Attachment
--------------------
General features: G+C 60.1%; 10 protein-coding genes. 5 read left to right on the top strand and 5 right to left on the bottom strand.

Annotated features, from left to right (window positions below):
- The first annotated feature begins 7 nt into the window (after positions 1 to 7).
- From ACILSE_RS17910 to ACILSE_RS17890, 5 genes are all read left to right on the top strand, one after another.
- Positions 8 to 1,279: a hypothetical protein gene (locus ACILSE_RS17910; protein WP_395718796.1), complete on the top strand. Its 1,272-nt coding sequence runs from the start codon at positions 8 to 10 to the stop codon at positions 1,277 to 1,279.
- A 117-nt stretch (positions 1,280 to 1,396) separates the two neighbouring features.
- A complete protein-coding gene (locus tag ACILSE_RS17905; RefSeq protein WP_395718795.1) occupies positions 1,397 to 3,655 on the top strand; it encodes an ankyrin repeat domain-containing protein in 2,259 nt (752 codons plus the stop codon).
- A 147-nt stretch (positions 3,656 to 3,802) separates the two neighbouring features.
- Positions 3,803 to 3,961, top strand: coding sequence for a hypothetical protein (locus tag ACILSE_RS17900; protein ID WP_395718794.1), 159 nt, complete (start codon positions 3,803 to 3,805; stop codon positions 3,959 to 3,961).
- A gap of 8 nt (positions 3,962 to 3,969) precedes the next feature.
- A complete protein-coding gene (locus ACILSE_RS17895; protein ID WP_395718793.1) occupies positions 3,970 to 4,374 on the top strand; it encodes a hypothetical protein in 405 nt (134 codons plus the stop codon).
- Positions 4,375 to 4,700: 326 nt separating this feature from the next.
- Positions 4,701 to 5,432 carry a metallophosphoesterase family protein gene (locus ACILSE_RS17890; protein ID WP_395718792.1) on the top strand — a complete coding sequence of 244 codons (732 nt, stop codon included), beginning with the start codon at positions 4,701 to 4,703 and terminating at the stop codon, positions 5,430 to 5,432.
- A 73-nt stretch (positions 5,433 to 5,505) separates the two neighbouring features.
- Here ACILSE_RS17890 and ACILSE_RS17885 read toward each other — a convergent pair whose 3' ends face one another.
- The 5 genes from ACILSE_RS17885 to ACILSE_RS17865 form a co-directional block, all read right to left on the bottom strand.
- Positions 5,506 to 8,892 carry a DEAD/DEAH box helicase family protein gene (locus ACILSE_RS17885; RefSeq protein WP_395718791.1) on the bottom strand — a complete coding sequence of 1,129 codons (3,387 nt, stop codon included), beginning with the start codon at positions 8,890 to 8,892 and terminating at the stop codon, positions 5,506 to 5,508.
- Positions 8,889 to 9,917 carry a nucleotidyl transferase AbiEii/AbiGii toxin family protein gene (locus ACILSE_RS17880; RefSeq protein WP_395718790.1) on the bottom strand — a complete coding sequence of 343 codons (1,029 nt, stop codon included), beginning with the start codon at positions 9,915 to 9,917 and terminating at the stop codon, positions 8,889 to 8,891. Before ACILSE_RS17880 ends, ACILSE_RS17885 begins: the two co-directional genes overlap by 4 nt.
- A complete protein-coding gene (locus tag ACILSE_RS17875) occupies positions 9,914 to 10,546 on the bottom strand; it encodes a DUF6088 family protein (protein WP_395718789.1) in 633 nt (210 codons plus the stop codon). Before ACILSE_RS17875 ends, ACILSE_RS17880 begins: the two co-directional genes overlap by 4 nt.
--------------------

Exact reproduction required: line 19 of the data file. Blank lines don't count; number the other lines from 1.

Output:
- A complete protein-coding gene (locus tag ACILSE_RS17875) occupies positions 9,914 to 10,546 on the bottom strand; it encodes a DUF6088 family protein (protein WP_395718789.1) in 633 nt (210 codons plus the stop codon). Before ACILSE_RS17875 ends, ACILSE_RS17880 begins: the two co-directional genes overlap by 4 nt.